Wednesday, June 17, 2009

Review: Naturally selected


Since Ruth Padel received so much press for the controversy over the Professor of Poetry position at the University of Oxford, I figured I’d give her new book of poetry a go, believing that a poet who can cause that much of an uproar must be pretty decent.

When I think of poetry, I generally believe that it’s the most personal of the creative art forms – the closest to the expression of self through abstractions and highly selective diction, an eye on the I. The paired down language is key; and through metaphors and emotive techniques the poet is able to create an entire world, sometimes in just three lines.

So when I approached Darwin: A Life in Poems, I was a bit jarred. Even knowing that the project was to give the reader a biography on Charles Darwin through verse, it still felt somewhat off that this was not going to have the poet’s personal reflections. (I do realise that many poets don’t necessarily use themselves as the narrators of their own poems, but it’s still quite common.) But it didn’t take long to convince me that this is a highly intelligent and original way to create and reveal a biographical story.

Two hundred years ago, Charles Darwin was born. His story starts like most: He was raised in a small country town in Shopshire; he studied at Edinburgh then Cambridge (ok, that’s not like most) and originally trained to go into vestments (clergy or medical), but decided that the biological sciences were more fascinating; his father disapproved yet accepted the change since the Cambridge dons thought his son was one of the brightest students. Darwin travelled to the Gal├ípagos, observes some birds and beetles, returns home to marry a childhood (and cousin) sweetheart, has a couple of children (some that don’t survive past a year), and formulates a theory that changes the world.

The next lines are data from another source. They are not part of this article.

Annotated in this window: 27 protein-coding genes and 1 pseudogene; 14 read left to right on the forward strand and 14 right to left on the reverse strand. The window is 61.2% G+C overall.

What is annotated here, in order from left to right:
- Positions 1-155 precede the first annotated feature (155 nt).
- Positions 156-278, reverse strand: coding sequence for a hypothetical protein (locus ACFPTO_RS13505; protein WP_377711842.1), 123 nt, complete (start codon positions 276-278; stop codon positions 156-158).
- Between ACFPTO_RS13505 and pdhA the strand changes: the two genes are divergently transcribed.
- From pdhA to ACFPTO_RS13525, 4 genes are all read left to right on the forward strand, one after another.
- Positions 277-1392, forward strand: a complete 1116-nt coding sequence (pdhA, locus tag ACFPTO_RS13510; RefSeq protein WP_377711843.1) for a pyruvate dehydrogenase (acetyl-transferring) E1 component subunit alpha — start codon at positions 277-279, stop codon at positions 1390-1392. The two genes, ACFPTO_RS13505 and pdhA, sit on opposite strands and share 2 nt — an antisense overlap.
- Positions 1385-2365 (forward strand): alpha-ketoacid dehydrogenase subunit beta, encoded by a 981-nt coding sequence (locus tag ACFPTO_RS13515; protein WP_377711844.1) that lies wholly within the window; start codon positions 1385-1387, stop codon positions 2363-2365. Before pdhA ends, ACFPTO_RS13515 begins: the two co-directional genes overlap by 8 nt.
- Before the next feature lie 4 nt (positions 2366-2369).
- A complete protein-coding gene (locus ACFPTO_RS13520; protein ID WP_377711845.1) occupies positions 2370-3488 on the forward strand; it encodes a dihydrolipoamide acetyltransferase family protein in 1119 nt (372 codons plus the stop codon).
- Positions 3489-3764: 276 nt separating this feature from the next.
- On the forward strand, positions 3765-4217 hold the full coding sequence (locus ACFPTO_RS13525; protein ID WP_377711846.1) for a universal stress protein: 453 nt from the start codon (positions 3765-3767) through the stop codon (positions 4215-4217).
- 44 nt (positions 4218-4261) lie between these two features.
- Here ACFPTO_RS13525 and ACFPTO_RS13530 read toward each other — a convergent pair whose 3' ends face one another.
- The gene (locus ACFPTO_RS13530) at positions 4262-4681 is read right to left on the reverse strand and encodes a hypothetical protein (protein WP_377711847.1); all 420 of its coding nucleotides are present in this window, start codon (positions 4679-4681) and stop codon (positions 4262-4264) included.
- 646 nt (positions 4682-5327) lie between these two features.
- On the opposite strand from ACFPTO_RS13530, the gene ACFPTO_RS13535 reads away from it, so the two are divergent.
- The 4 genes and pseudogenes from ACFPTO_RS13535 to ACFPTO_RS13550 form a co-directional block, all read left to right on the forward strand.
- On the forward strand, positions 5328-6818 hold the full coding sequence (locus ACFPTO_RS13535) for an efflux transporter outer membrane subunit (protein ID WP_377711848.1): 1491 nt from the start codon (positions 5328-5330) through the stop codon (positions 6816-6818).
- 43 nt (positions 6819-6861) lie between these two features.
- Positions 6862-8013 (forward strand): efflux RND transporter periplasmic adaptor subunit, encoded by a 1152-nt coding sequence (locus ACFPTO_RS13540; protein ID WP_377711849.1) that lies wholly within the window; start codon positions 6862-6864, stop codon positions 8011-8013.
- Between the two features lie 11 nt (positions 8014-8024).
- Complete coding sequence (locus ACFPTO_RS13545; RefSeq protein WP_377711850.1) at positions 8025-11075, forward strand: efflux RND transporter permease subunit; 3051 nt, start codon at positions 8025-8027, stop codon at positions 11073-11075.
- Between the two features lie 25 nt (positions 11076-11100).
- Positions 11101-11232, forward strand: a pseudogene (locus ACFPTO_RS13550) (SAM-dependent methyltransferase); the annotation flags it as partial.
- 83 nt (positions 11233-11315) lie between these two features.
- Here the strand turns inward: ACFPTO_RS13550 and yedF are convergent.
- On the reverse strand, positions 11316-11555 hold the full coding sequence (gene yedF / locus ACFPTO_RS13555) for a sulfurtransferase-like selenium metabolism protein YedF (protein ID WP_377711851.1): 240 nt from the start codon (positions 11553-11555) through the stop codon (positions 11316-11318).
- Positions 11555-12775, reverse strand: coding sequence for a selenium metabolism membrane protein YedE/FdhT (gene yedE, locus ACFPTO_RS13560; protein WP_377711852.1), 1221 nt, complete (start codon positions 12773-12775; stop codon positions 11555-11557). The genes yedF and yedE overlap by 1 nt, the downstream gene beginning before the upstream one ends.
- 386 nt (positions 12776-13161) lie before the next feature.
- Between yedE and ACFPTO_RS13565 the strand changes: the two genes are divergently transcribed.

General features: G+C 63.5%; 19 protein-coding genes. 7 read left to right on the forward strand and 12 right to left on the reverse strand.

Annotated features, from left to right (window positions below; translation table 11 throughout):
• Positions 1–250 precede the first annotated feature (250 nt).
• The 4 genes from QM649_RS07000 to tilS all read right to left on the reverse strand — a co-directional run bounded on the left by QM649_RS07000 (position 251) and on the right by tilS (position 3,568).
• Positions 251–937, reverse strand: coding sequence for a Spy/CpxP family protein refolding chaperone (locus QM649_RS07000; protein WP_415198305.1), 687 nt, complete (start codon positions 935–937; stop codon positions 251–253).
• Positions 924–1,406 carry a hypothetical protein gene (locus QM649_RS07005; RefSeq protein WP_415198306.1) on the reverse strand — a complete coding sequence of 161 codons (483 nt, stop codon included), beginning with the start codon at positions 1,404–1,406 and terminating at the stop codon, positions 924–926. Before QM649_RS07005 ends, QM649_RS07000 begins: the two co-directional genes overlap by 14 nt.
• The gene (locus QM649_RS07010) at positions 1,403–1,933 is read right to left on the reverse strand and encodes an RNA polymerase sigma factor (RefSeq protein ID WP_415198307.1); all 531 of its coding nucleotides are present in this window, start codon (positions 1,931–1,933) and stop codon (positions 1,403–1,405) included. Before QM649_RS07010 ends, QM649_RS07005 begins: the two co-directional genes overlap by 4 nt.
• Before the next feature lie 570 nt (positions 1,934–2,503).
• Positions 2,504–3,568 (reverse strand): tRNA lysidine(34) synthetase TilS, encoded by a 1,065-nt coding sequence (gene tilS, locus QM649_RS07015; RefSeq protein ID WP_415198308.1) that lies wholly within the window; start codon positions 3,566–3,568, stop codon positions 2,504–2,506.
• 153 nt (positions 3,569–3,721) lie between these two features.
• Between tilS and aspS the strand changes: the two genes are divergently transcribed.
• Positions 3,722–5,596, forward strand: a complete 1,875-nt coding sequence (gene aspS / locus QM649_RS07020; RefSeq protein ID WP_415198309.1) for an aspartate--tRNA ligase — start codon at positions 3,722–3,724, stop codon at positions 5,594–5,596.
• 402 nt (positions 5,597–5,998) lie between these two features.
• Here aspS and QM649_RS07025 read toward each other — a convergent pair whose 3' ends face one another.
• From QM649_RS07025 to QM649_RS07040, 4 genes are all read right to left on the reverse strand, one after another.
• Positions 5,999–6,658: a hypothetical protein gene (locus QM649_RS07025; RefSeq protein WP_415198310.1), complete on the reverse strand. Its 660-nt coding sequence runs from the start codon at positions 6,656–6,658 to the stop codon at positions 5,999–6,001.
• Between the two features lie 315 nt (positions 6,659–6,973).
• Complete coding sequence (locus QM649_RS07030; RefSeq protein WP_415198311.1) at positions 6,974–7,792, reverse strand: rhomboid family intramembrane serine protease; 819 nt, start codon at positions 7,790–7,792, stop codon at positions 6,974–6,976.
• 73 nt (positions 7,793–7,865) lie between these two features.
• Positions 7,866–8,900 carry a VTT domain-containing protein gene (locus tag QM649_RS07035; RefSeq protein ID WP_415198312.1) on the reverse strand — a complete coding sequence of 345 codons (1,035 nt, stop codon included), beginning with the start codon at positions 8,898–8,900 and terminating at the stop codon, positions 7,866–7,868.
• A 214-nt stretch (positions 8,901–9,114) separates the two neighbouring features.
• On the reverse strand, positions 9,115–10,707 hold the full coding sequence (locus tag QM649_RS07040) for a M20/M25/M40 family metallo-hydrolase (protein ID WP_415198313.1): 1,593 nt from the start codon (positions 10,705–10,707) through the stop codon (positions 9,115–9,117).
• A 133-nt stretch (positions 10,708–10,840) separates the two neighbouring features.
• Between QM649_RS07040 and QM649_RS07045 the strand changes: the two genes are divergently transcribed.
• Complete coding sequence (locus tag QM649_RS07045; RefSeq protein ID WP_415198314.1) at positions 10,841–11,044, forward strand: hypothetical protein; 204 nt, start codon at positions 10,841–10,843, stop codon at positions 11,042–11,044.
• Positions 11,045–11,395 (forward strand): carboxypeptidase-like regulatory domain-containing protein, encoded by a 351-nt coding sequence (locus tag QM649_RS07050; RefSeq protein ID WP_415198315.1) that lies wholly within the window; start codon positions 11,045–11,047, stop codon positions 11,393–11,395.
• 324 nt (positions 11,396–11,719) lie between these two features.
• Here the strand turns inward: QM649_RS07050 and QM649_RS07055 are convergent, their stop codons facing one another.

In Padel’s hands though, we are transported not just into these standard facts; she takes us closer to the Darwins’ marriage bed, to the inner mind of Darwin – not just as he was formulating his theory on natural selection, but as he thought of being separated from his wife or of being what seemed deathly ill his whole life. One of the cleverer poems, ‘Survival of the Fittest’, one of the major theories that Darwin is famous for, doesn’t deal just with the cold, scientific facts that brought him to such thoughts; no, it’s much more personal than that: ‘Was it because of him that Annie [his daughter] died? / “My dread is hereditary ill-health. / Are marriages between first cousins doomed / to deformity and illness? Effects / of inbreeding – only the fittest survive?”’ Darwin (and Padel) make it seem that he derived his theory through his family life, not his voyage on the Beagle.

Padel is methodical; her lines are timely and well-timed. There is a wonderful cadence to each verse, as if we’re being read some sort of melancholic bedtime story. Words are to be relished, not to be rushed. Padel makes sure that we understand Darwin from all angles – scientifically, as a son and brother and husband and father, religiously. Emotive effects are strong, especially when Darwin thinks not of his science but of his wife and of his children.

Closing this book, I immediately took an interest in Darwin’s writing. I’d be curious to know whether Darwin was truly as poetic as Padel (his own great-granddaughter) makes him out to be. Her introduction says that most of the writing is his own, but words were changed in order to make it ‘poetry’. But I don’t think that takes away anything from either’s talent.


Kari said…

Wow, that is such an interesting concept for a book. I'm generally not a fan of poetry, but this is such a unique idea that I am incredibly intrigued. Personalizing something (and someone) that is strictly viewed as scientific certainly must show another side to it.

Salvatore said…

It's absolutely fascinating and, I think, it succeeds. It's kind of like making an opera out of Darwin's life.

Sometimes we forget that scientists are people too, not representations of their ideas.

Or maybe Padel is just full of it.